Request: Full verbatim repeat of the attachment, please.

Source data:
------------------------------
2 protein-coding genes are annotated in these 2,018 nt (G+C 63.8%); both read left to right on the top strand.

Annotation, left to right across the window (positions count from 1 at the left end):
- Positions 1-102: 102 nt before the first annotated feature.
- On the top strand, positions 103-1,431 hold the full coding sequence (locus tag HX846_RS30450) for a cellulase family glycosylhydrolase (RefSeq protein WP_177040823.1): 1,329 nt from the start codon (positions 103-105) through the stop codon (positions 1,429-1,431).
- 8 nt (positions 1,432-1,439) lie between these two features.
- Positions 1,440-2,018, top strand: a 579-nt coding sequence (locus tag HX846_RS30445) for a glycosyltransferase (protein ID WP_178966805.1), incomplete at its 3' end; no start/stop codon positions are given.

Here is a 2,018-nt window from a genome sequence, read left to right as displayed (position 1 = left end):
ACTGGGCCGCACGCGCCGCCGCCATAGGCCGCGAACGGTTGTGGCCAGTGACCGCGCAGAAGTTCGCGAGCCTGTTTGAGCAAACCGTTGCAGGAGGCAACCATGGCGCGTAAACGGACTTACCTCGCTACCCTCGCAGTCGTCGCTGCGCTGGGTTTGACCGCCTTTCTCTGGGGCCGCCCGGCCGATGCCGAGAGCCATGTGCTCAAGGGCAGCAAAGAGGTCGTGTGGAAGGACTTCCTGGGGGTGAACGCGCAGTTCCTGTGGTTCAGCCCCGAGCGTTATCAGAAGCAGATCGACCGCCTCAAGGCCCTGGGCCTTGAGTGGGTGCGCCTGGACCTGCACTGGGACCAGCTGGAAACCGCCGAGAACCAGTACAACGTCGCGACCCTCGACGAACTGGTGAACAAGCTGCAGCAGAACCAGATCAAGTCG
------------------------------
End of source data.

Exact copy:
2 protein-coding genes are annotated in these 2,018 nt (G+C 63.8%); both read left to right on the top strand.

Annotation, left to right across the window (positions count from 1 at the left end):
- Positions 1-102: 102 nt before the first annotated feature.
- On the top strand, positions 103-1,431 hold the full coding sequence (locus tag HX846_RS30450) for a cellulase family glycosylhydrolase (RefSeq protein WP_177040823.1): 1,329 nt from the start codon (positions 103-105) through the stop codon (positions 1,429-1,431).
- 8 nt (positions 1,432-1,439) lie between these two features.
- Positions 1,440-2,018, top strand: a 579-nt coding sequence (locus tag HX846_RS30445) for a glycosyltransferase (protein ID WP_178966805.1), incomplete at its 3' end; no start/stop codon positions are given.

Here is a 2,018-nt window from a genome sequence, read left to right as displayed (position 1 = left end):
ACTGGGCCGCACGCGCCGCCGCCATAGGCCGCGAACGGTTGTGGCCAGTGACCGCGCAGAAGTTCGCGAGCCTGTTTGAGCAAACCGTTGCAGGAGGCAACCATGGCGCGTAAACGGACTTACCTCGCTACCCTCGCAGTCGTCGCTGCGCTGGGTTTGACCGCCTTTCTCTGGGGCCGCCCGGCCGATGCCGAGAGCCATGTGCTCAAGGGCAGCAAAGAGGTCGTGTGGAAGGACTTCCTGGGGGTGAACGCGCAGTTCCTGTGGTTCAGCCCCGAGCGTTATCAGAAGCAGATCGACCGCCTCAAGGCCCTGGGCCTTGAGTGGGTGCGCCTGGACCTGCACTGGGACCAGCTGGAAACCGCCGAGAACCAGTACAACGTCGCGACCCTCGACGAACTGGTGAACAAGCTGCAGCAGAACCAGATCAAGTCG